Update on the latest news, sports, business and entertainment:


UPDATE: Freed Nigerian captives tell of harrowing experiences

YOLA, Nigeria (AP) — Some of the girls and women rescued by the Nigerian military are telling tragic stories about their escape from captivity.

They say Boko Haram (BOH'-koh hah-RAHM') fighters stoned some of the captives to death as Nigeria's military approached to rescue the women. Others survived the stoning.

Three were blown up by a land mine as they walked to freedom. And several were accidentally crushed to death by a Nigerian military vehicle.

The survivors who spoke to The Associated Press are among 61 women and 214 children, almost all girls, who have been taken to a refugee camp in northeastern Nigeria, where they are receiving food and medical attention. Health workers put critically malnourished babies on intravenous drips. Twenty-one girls and women with bullet wounds and fractured limbs were taken to a hospital.

Nigeria's military said it has freed nearly 700 Boko Haram captives in the past week.


Lawmakers may reconsider separate funding for Iraq factions

BAGHDAD (AP) — A member of a congressional delegation visiting Baghdad says a provision in the upcoming defense spending bill to separately arm Iraq's Kurds and Sunnis may be reconsidered.

Rep. Michael T. McCaul, chairman of the Committee on Homeland Security, told The Associated Press that in light of the political and security situation in the country, "we have to go back to that provision to see if we can change that."

The Texas Republican said briefings he received indicated that such a provision would threaten Prime Minister Haidar al-Abadi's position.

The provision was added to a bill funding the training of the Iraqi army out of concern that the Iraqi government is keeping weapons from Kurdish forces battling the Islamic State group.

The measure has been loudly condemned by the Shiite-dominated Iraqi government. And last week, influential Shiite cleric Muqtada al-Sadr (mook-TAH'-duh ahl SAH'-dur) threatened to attack U.S. interests if the provision passes.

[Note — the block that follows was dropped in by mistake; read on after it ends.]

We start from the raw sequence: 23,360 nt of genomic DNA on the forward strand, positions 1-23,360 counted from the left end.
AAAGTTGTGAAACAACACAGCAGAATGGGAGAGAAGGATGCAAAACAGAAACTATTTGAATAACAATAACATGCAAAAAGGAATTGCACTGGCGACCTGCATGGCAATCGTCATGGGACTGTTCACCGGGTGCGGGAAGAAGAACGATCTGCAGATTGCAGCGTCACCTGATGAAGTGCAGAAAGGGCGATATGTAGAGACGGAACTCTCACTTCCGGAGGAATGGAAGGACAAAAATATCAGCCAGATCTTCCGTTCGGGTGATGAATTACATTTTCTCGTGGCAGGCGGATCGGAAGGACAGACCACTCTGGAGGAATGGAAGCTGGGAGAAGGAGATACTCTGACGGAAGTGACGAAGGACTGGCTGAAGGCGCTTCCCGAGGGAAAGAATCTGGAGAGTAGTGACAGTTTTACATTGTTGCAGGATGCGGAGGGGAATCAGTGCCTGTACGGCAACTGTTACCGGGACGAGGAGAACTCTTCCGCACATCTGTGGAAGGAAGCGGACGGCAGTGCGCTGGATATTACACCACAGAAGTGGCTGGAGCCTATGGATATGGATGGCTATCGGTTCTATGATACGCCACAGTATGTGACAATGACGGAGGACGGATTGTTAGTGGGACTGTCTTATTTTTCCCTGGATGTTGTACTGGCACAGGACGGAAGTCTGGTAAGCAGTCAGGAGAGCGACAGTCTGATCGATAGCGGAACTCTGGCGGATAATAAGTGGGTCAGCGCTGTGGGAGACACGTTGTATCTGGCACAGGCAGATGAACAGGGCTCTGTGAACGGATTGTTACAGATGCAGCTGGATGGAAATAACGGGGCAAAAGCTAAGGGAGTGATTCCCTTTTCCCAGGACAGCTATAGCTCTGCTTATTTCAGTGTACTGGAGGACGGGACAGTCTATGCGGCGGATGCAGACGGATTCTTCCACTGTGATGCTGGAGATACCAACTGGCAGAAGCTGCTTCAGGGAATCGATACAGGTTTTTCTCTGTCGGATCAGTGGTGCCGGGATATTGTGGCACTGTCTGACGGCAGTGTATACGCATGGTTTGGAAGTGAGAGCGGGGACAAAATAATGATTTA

John Kerry tries to pacify Israeli worries over Iran deal

JERUSALEM (AP) — U.S. Secretary of State John Kerry is reaching out to Israelis in an attempt to pacify worries over the emerging nuclear deal with Iran.

In an interview with Israel's Channel 10 television station broadcast Sunday, Kerry said that President Barack Obama has "absolutely pledged" that Iran will not get a nuclear weapon.

Israeli Prime Minister Benjamin Netanyahu is one of the harshest critics the U.S.-led framework deal with Iran, which offers sanctions relief in exchange for scaling back its contested nuclear program.

Kerry said: "There is a lot of hysteria about this deal."

Israel considers a nuclear-armed Iran to be an existential threat, citing hostile Iranian rhetoric toward the Jewish state, Iran's missile capabilities and its support for violent militant groups.

Iran says its nuclear program is for peaceful purposes.


More than 7,200 dead; 109 foreigners unaccounted for

KATHMANDU, Nepal (AP) — The death toll in the Nepal earthquake has climbed to 7,250.

Nepal's Tourist Police say 109 foreigners are still unaccounted for, including 12 Russians and nine Americans. A total of 57 have been killed, including 40 Indians, and another 52 are injured.

Meanwhile, runway damage has forced Nepalese authorities to close the main airport to large aircraft. The runway was built to handle only medium-size jetliners, not the large military and cargo planes that have been delivering aid.


Baltimore mayor lifts curfew 6 days after riots

BALTIMORE (AP) — Baltimore's mayor has lifted a citywide curfew six days after the death of Freddie Gray sparked riots in the city.

The order for residents to stay home after 10 p.m. had been in place since Tuesday, and officials had planned to keep it in place through Sunday. Protests since Monday's riots have been peaceful, and the announcement of charges against six officers involved in Gray's arrest eased tensions.

Mayor Stephanie Rawlings-Blake said in a statement Sunday morning that her goal was not to maintain the curfew any longer than was necessary.

Gray died after suffering a severe spinal injury while in police custody. The six officers face charges ranging from manslaughter to second-degree murder.


NYPD officer shooting suspect faces attempted murder charge

NEW YORK (AP) — A man accused of shooting a New York City police officer in the head is being charged with two counts of attempted murder of a police officer.

The Queens District Attorney's office says Demetrius Blackwell is expected to be arraigned Sunday afternoon. It was unclear if he has a lawyer.

The 35-year-old was arrested after a house-by-house search following the shooting of Officer Brian Moore on Saturday evening. Moore was in critical but stable condition.

Police Commissioner William Bratton says Moore and his partner had pulled up in an unmarked police car to a man who was adjusting his waistband suspiciously.

Bratton says the officers exchanged words with the man before he turned suddenly and fired at least twice, striking Moore.


State police won't release dashcam video of officer shooting